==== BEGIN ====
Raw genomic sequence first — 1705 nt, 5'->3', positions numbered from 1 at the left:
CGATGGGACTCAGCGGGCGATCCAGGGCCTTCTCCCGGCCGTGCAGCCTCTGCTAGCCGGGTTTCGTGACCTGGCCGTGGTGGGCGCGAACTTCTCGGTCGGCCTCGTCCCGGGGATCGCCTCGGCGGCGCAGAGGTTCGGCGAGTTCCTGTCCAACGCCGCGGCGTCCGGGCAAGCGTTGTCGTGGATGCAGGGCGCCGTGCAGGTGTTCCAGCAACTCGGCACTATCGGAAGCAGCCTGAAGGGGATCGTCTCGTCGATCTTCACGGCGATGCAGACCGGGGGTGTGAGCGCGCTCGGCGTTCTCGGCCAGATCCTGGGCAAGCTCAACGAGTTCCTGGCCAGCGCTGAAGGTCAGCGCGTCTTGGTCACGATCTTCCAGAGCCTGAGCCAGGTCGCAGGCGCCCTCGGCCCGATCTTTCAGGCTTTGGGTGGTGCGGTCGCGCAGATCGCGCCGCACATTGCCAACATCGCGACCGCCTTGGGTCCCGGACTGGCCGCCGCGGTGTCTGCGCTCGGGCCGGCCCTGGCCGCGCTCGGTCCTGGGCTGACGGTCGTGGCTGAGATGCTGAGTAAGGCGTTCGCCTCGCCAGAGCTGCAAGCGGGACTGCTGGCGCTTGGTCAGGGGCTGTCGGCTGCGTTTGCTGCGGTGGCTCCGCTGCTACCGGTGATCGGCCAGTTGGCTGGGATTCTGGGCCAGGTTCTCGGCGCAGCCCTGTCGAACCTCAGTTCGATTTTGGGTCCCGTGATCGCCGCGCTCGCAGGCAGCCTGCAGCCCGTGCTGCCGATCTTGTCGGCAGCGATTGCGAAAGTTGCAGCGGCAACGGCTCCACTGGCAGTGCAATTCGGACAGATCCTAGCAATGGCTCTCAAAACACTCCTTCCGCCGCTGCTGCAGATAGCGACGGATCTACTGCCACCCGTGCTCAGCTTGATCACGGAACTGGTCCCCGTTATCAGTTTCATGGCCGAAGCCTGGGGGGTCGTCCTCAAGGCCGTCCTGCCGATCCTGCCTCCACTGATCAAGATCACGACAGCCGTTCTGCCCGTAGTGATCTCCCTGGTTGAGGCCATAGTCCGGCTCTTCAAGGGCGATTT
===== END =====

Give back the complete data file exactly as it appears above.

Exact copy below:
Raw genomic sequence first — 1705 nt, 5'->3', positions numbered from 1 at the left:
CGATGGGACTCAGCGGGCGATCCAGGGCCTTCTCCCGGCCGTGCAGCCTCTGCTAGCCGGGTTTCGTGACCTGGCCGTGGTGGGCGCGAACTTCTCGGTCGGCCTCGTCCCGGGGATCGCCTCGGCGGCGCAGAGGTTCGGCGAGTTCCTGTCCAACGCCGCGGCGTCCGGGCAAGCGTTGTCGTGGATGCAGGGCGCCGTGCAGGTGTTCCAGCAACTCGGCACTATCGGAAGCAGCCTGAAGGGGATCGTCTCGTCGATCTTCACGGCGATGCAGACCGGGGGTGTGAGCGCGCTCGGCGTTCTCGGCCAGATCCTGGGCAAGCTCAACGAGTTCCTGGCCAGCGCTGAAGGTCAGCGCGTCTTGGTCACGATCTTCCAGAGCCTGAGCCAGGTCGCAGGCGCCCTCGGCCCGATCTTTCAGGCTTTGGGTGGTGCGGTCGCGCAGATCGCGCCGCACATTGCCAACATCGCGACCGCCTTGGGTCCCGGACTGGCCGCCGCGGTGTCTGCGCTCGGGCCGGCCCTGGCCGCGCTCGGTCCTGGGCTGACGGTCGTGGCTGAGATGCTGAGTAAGGCGTTCGCCTCGCCAGAGCTGCAAGCGGGACTGCTGGCGCTTGGTCAGGGGCTGTCGGCTGCGTTTGCTGCGGTGGCTCCGCTGCTACCGGTGATCGGCCAGTTGGCTGGGATTCTGGGCCAGGTTCTCGGCGCAGCCCTGTCGAACCTCAGTTCGATTTTGGGTCCCGTGATCGCCGCGCTCGCAGGCAGCCTGCAGCCCGTGCTGCCGATCTTGTCGGCAGCGATTGCGAAAGTTGCAGCGGCAACGGCTCCACTGGCAGTGCAATTCGGACAGATCCTAGCAATGGCTCTCAAAACACTCCTTCCGCCGCTGCTGCAGATAGCGACGGATCTACTGCCACCCGTGCTCAGCTTGATCACGGAACTGGTCCCCGTTATCAGTTTCATGGCCGAAGCCTGGGGGGTCGTCCTCAAGGCCGTCCTGCCGATCCTGCCTCCACTGATCAAGATCACGACAGCCGTTCTGCCCGTAGTGATCTCCCTGGTTGAGGCCATAGTCCGGCTCTTCAAGGGCGATTT